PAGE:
Despite these flaws, HIGHER GROUND is still an impressive piece of work, the rare film that addresses matters of faith head on. It reminds us how influenced we are by the rooms we find ourselves in, how quickly and easily our perception of the world is shaped by the people who surround us. "For where two or three are gathered together in my name" Jesus told his disciples "there I am in the midst of them." That statement, Corine learns, is one she does not have the faith to accept.
Friday, September 16, 2011
James Sallis's 2005 novella DRIVE is a stripped down, minimalist story about a stunt driver who acts as a freelance wheelman for crews pulling heists in and around Los Angeles. Sallis's clipped prose is not simply as sharp and polished as a switchblade, it's also working in the service of a narrative that is nonlinear and elliptical. This is not minimalism in the vein of Cain or Carver; it feels more like a hardboiled narrative poem written by someone with too much caffeine in his system. It's easy to understand why the book was such a hit in Europe, especially in France where noir appreciation was born.
Which brings us to Nicolas Winding Refn's new adaptation of DRIVE starring Ryan Gosling as the unnamed driver (simply called Driver in the book). Refn and his screenwriter Hossein Amini have changed a lot, streamlining the story by condensing the action while also adding supporting characters to flesh things out. This film is, in fact, a very loose adaptation of the novel. What the filmmakers have kept and captured perfectly from Sallis is the central character's isolation and self-possession (captured perfectly by Gosling, an actor whose aura of autonomy is his defining characteristic). Driver is a man of large silences punctuated only by brief bursts of utilitarian dialog. "If I drive for you," he informs a would-be partner "you give me a time and a place. I give you a five minute window. Anything happens in that five minutes I'm yours no matter what."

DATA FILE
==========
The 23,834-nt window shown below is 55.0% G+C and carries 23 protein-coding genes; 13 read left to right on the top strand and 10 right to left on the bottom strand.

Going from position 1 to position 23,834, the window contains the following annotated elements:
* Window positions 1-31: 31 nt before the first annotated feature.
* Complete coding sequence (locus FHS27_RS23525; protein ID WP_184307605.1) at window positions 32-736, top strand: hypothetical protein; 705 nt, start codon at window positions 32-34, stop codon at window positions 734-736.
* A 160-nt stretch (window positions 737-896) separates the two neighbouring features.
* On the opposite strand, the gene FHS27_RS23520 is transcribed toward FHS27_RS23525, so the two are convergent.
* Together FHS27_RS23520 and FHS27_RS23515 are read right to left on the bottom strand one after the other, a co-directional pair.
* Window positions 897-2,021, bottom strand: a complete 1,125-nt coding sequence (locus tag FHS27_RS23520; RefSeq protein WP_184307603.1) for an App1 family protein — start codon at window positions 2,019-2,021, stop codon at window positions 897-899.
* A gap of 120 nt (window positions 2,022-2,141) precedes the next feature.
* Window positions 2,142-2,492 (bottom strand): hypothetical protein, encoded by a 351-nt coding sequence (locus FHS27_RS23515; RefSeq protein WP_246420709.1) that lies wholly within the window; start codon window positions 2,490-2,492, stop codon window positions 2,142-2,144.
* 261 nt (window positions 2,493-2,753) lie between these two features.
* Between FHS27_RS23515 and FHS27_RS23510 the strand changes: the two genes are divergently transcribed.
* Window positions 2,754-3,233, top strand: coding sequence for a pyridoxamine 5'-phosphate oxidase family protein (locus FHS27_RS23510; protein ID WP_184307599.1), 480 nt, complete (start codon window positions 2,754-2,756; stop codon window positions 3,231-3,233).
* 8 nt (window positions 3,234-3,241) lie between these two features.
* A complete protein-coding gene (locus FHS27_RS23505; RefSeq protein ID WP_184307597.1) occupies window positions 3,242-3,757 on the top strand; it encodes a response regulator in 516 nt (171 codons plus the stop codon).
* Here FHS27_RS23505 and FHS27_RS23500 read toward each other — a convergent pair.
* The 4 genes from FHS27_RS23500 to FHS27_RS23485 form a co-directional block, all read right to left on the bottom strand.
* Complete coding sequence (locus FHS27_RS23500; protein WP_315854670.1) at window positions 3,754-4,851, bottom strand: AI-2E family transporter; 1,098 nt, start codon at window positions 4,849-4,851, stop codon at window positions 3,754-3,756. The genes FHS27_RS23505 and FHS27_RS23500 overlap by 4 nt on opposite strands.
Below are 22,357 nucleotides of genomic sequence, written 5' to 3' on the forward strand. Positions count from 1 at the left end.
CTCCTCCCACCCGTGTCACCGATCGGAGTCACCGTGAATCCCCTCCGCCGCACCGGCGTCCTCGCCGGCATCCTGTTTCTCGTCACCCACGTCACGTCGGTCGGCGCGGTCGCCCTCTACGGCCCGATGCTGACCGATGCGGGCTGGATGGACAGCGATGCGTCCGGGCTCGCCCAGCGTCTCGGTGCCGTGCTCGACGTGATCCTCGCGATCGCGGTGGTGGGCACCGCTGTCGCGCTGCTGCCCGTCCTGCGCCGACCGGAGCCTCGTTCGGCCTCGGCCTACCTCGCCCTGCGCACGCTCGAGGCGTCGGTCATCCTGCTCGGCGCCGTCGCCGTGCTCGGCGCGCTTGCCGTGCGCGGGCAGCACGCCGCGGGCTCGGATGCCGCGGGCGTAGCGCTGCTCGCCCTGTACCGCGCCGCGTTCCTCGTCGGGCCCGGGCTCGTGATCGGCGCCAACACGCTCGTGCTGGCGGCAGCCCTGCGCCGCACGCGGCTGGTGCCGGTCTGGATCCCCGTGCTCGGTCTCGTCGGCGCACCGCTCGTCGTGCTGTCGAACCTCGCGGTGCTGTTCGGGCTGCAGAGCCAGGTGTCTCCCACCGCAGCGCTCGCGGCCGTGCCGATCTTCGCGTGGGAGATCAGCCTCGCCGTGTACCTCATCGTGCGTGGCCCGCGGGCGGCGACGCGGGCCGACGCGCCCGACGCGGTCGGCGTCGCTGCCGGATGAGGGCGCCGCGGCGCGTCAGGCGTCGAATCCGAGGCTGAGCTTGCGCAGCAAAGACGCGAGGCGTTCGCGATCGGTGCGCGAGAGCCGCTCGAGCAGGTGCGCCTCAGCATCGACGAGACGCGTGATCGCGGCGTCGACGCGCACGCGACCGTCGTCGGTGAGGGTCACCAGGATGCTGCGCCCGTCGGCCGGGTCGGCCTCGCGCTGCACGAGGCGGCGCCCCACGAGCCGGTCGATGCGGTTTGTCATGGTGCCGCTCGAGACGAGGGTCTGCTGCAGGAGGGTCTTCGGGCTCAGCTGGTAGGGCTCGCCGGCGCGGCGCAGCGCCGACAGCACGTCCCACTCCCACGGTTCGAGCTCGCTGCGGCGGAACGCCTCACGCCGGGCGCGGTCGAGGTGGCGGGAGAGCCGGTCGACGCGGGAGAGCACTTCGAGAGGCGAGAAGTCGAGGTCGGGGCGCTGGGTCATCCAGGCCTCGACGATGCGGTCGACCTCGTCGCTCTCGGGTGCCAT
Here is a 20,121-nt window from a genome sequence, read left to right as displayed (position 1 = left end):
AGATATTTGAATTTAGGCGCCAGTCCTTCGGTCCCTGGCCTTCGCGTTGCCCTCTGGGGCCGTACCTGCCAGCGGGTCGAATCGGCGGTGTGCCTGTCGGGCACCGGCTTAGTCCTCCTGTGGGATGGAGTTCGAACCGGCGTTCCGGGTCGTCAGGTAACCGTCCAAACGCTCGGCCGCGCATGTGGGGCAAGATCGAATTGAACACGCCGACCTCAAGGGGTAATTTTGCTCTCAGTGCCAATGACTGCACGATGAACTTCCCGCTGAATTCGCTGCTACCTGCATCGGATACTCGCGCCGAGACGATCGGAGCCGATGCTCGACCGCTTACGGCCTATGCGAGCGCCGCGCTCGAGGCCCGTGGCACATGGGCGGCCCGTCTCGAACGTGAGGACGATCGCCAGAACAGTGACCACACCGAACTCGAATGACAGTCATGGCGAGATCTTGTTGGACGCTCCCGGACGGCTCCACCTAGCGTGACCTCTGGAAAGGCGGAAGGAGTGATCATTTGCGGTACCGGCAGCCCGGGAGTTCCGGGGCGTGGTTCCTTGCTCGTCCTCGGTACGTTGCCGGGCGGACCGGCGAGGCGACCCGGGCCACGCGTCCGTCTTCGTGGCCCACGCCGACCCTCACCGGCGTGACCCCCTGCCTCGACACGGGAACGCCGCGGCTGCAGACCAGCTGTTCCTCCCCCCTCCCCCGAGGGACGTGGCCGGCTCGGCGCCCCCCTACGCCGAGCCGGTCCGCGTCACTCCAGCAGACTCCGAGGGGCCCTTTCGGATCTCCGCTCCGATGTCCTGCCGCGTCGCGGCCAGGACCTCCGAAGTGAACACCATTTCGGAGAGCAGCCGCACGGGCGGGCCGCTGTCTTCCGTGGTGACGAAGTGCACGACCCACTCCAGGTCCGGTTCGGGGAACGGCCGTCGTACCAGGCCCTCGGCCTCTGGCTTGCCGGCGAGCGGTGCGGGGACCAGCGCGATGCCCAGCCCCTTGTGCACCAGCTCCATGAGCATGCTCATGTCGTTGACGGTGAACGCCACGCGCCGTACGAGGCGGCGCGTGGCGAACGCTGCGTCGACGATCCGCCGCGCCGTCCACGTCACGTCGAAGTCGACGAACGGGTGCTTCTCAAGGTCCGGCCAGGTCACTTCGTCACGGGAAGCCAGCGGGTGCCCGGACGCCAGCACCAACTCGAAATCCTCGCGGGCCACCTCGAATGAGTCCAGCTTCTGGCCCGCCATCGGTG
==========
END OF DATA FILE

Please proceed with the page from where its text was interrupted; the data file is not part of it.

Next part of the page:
We're introduced to his skills in a breathless opening scene in which Driver ferries two stick-up men away from a robbery while outrunning--and outwitting--a police dragnet. It's a fantastic set piece that establishes this man at the height of his power in the only arena he knows. A smart and exciting way to set up the film, it's also something of a high-speed lament for the general decline we've seen in the quality of chase scenes over the last fifteen years or so. Refn understands that a great chase scene is part race and part chess match.